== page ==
Organic Chemistry, Exam 1 Review
Organic Chemistry, Exam 1 Review CHEM141A
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This 4 page Study Guide was uploaded by Hannah Malcomson on Sunday September 25, 2016. The Study Guide belongs to CHEM141A at University of Vermont taught by Wurthmann in Fall 2016. Since its upload, it has received 8 views. For similar materials see Organic Chemistry 1 in Chemistry at University of Vermont.
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Date Created: 09/25/16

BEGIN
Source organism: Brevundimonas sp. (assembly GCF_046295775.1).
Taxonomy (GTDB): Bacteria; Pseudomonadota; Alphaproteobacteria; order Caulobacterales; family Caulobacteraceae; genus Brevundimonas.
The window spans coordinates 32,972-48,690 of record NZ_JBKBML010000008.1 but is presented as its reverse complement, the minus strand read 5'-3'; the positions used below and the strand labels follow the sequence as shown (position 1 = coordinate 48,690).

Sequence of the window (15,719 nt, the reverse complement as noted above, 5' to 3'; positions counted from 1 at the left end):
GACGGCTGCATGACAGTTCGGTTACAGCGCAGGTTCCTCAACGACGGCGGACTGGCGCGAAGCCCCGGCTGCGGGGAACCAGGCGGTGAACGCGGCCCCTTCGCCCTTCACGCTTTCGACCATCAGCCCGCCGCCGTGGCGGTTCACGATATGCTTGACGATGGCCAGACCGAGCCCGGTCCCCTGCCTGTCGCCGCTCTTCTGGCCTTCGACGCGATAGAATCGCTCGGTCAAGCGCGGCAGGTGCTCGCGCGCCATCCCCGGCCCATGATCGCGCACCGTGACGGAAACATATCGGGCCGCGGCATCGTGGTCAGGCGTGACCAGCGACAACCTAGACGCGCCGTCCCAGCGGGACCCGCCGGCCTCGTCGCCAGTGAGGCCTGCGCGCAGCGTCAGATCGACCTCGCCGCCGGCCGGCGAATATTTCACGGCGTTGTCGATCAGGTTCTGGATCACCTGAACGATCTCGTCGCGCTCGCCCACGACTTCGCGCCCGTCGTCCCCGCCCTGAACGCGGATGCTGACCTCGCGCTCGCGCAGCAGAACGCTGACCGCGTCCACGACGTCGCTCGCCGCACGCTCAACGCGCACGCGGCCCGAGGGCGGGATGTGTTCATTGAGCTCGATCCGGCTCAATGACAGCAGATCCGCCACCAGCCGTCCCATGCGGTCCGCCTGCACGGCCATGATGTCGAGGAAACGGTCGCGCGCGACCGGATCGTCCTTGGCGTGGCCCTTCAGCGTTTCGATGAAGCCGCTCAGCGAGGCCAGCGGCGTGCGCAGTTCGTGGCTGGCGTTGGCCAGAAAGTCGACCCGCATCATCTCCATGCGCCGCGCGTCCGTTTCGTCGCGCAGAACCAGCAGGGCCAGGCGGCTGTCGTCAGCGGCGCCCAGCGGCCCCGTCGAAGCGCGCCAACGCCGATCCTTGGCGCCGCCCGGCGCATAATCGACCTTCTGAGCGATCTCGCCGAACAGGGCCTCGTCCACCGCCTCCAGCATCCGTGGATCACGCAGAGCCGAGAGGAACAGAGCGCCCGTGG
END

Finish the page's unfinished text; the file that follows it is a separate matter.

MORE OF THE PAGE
Exam 1 Review Sheet: Definitions: Organic molecule- a compound containing carbon atoms Constitutional isomers- compounds with the same molecular formula, but have a different structure (atoms are connected in different orders) Covalent bond- bond formed by sharing of electrons Lewis structures: drawings to convey the electron interactions between molecules Octet rule- every atom (with a few exceptions), will be likely to form bonds in order to have 8 electrons in its valence shell Formal charge- a charge associated with any atom that does not exhibit the appropriate number of valence electrons Types of bonds o Covalent- different in electronegativity is <0.5. formed by an overlap of atomic orbitals. o Polar covalent- difference in electronegativity is between 0.5 and 1.7 o Ionic- difference in electronegativity is >1.7. not actually bonds- forces of attraction hold atoms together Molecular orbital theory- describes a bond as the constructive interference between two overlapping atomic orbitals. Bond strength: Single (alkane) < Double (alkene) < Triple (alkyne) Steric number: sum of all sigma bonds and lone pairs Dipole moments- the center of negative charge and positive charge are separated from one another by a certain distance. Indicative of polarity Intermolecular forces- attractive forces between molecules. 3 types: o Dipole- dipole o Fleeting dipole- dipole: London dispersion. The temporary positive and negative charges may no be equal, and a temporary, weak attraction will form o Hydrogen bonding- the difference in electronegativies between hydrogen and the atom it is bonded to will lead to the creation of a dipole, which will be very strong since hydrogen is a very small atom, and the charges will be very close together. Hydrophobic- not soluble in water Hydrophilic- soluble in water Like dissolves like- polar compounds will be soluble in polar solvents, and vice versa Hybridized orbitals: 3 o sp hybridized- tetrahedral. 3 p- orbitals are mixed with s- orbital. All single bonds. o sp hybridized- trigonal planar. One double bond. o sp- hybridized- one triple bond Solubility- organic compounds and water o Ionic bonds- any compounds with a charge will be soluble in water, as water is a polar molecule. Functional groups: a grouping of atoms, bonded together, with a predictable reactivity/ chemical behavior. A molecule will often have multiple functional groups. Functional groups with all single bonds: o Alcohols: all single bonds between carbons atoms, with an –OH group off one of the carbons o Ether: all single bonds, with an oxygen atom between two carbon atoms o Amine: all single bonds with a nitrogen atom attached to a carbon atom Functional groups with double bonds o Aldehyde: a double bond between a carbon and an oxygen, at the end of the chain o Ketone: a double bond between a carbon and an oxygen, in the middle of the chain o Carboxylic acid; a double bond between a carbon and an oxygen, with a C-OH off that same carbon o Ester: a double bond between a carbon and an oxygen, with a C- O-R coming off that same carbon atom o Amide: a double bond between a carbon and an oxygen, with a C-N-R coming off that same carbon atom Curved arrows do the following o Form a bond between two atoms by moving electrons to the space between the atoms o Break a bond between two atoms by pulling electrons from the space between the atoms o Generate charges by moving electrons onto an atom Electrons come from 1 of 3 places to create or break a bond: o Negatively charged atoms o Lone pairs o Pi- bonds (double or triple bonds) Resonance: explains movement of electrons within a structure in reference to the structures stability o If electrons (charges) can be shared by multiple atoms, the electrons are more stable Multiple stable resonance structures make a resonance hybrid, which is more stable because the positive and negative charges are spread over multiple atoms, meaning there is no entirely positive or entirely negative charge on any atom at one time. Patterns to look for when predicting resonance and using curved arrows: o Allylic pattern o Neighboring atoms of differing electronegativity Guidelines: o Curved arrows move electrons o For resonance, avoid breaking single bonds, as breaking single bonds indicates a reaction, not resonance o Never exceed the octet rule for second row elements o Minimize charges. Bonds stabilize atoms. Choose structures with more bonds vs. more charges o Electronegative atoms (N, O, Cl, Br) are best for hosting negative charges (may even host positive charges) Bronstead- Lowry definitions o Acid= H+ donor (proton donor) o Base= H+ acceptor Lewis definitions: o Lewis Acid: electron pair acceptor o Lewis Base: electron pair donor (start of curved arrows) Acids and Bases: o pKa= relative acidity of a compound Used to predict the favored side of an equilibrium Since the more acidic molecule in a reaction is more likely to donate an H+, it is less stable. The weaker acid will be more stable, and is therefore the favored side of the equilibrium. Larger pKa= weaker acid= favored side of the equilibrium o Process for Assessment: (use pKa’s to find favored side of equilibrium) Identify the base (H+ acceptor, frequently negative charge or lone pairs) Identify acidic hydrogens (label ∂+ and ∂-) Draw curved arrows Draw structures of conjugate acids and conjugate bases based on the mechanism Assign pKa values, and predict favored side. Higher pKa value= favored side o What to do without pKa values? Estimate acid/ base strength Acidity increases across the row of the P.T. Down a column of the Periodic table, acidity increases. Larger atom- more effective distribution of electrons= more stable Resonance- sharing of electrons (negative charge) over multiple atoms stabilizes charge. Induction- electronegative atoms create a polar covalent bond which can deplete another atom of it’s electron density. Depleting a negative charge stabilizes a molecule. Hybridization- the negative charge in an sp- hybrid orbital is more spherical compared to an sp or sp –hybrid orbital. This pulls the electrons closer to the nucleus, stabilizing the negative charge.